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Marcellus Shale Natural Gas: Is It Or Is It Not A Mineral?

Real Estate Alert | May 1, 2013
By: Nancy Sabol Frantz and Thomas C. Rogers

On April 24, 2013, the Supreme Court of Pennsylvania issued its much anticipated opinion in Butler v. Charles Powers Estate, et. al [1] holding that the term “minerals” in a deed reservation pertaining to a property in Pennsylvania’s Marcellus Shale region does not include the natural gas contained in the shale below the surface of the property.  Owners of rights to the Marcellus Shale natural gas stand to reap significant economic benefits as the extraction of this resource continues.  This opinion has a profound effect on determining the ownership of those rights by clarifying how to interpret existing documents which conveyed or reserved mineral rights, as well as how to draft future documents intended to convey or reserve the rights to natural gas in the Marcellus Shale Formation in Pennsylvania.

In reaching its result, the Supreme Court of Pennsylvania in Butler reaffirmed the “vitality and the absoluteness” of the longstanding “Dunham Rule” in Pennsylvania[2].  The “Dunham Rule”, which has been continuously upheld in Pennsylvania courts for 131 years, is a “well established and relied upon rule of property that binds all situations in which a deed reservation does not expressly include oil or gas with the reservation”[3].  In 1960, the Supreme Court of Pennsylvania in Highland v. Commonwealth, 161 A.2d 390 (Pa. 1960) summarized in “plain and simple terms what over one hundred years of case law had combined to say:

If, in connection with a conveyance of land, there is a reservation or an exception of ‘minerals’ without any specific mention of natural gas or oil, a presumption, rebuttable in nature, arises that the word ‘minerals’ was not intended by the parties to include natural gas or oil. [...] To rebut the presumption [...] there must be clear and convincing evidence that the parties intended to include natural gas or oil within [minerals].”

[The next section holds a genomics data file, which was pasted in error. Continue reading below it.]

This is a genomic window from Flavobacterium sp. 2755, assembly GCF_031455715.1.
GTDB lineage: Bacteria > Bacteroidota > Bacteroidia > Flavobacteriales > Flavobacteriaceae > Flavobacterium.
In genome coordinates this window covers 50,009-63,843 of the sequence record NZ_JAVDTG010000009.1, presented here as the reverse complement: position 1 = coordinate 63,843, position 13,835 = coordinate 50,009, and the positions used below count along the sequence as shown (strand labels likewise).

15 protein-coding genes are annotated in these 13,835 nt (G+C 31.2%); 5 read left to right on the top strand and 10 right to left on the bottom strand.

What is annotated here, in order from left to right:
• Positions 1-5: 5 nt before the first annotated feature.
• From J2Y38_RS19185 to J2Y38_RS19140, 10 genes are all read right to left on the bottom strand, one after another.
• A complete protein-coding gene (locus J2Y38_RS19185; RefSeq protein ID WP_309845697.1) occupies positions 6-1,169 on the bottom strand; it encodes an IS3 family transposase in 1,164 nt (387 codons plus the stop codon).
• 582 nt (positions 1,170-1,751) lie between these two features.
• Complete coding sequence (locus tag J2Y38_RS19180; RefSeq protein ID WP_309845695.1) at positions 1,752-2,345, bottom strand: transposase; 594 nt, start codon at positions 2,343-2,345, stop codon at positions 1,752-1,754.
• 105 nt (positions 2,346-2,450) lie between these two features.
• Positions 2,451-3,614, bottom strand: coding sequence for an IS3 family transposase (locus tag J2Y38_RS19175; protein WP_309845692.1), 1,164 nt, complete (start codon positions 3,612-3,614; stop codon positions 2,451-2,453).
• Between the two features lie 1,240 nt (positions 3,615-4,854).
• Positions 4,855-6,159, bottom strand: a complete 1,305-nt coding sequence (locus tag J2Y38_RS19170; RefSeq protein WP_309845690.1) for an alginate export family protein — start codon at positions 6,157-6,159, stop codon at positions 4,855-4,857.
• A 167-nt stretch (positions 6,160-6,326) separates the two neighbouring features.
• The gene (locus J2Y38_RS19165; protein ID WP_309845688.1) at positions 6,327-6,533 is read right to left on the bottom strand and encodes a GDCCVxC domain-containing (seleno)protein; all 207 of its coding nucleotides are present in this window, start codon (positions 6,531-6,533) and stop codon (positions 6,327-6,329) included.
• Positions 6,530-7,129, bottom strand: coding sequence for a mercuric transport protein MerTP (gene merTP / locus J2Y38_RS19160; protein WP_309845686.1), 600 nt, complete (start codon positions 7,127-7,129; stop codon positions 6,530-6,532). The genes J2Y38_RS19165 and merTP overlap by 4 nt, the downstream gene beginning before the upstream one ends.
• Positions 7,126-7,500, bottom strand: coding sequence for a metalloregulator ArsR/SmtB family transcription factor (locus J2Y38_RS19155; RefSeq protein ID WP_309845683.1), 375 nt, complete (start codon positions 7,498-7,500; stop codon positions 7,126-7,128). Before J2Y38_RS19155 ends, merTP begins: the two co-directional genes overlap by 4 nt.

In the recent dispute before the Supreme Court, a deed from 1881 reserved to the grantor the subsurface and removal rights of “one-half [of] the minerals and Petroleum Oils” contained beneath the subject property.  Nowhere were the words “gas” or “natural gas” used.  The current owners of the subject property, whose title was derived from the 1881 grantee, brought an action to quiet title in order to establish ownership of all of the minerals and petroleum oils, including the Marcellus Shale gas.

The Pennsylvania Supreme Court’s decision in Butler provides those involved in buying, selling, leasing, financing or insuring title to property in the Marcellus Shale region located in Pennsylvania with clarity that the rights to the natural gas within the Marcellus Shale Formation, and its resultant economic benefits, will continue to be decided on the common understanding of the meaning of the word “minerals” to laypersons in the 1830’s (i.e. a metallic substance), as opposed to on a current scientific basis.  Absent clear and convincing evidence to the contrary, a general reservation in a deed using the word “minerals” will not suffice to include a reservation of natural gas which can be extracted from the Marcellus Shale, regardless of any scientific evidence, and despite the Pennsylvania Municipalities Planning Code which categorizes natural gas as a “mineral”.  To drill down further on language nuances, the Court in Butler indicated that had the appellee’s raised the argument at the trial court level about the use of the words “…and appurtenances” in the 1881 deed reservation, there may have been some merit to their argument.

The practical effect of the Butler decision validates the importance of a granular and detailed analysis of deed reservations and conveyances involved in transactions involving the Marcellus Shale Formation, keeping in mind the "Dunham Rule".


[1]2013 WL 1749828 (Pa.)

[2]Dunham & Short v. Kirkpatrick, 101 Pa. 36 (Pa. 1882)

[3]Butler. Supra, at Page 21

This correspondence should not be construed as legal advice or legal opinion on any specific facts or circumstances. The contents are intended for general informational purposes only, and you are urged to consult a lawyer concerning your own situation and legal questions.
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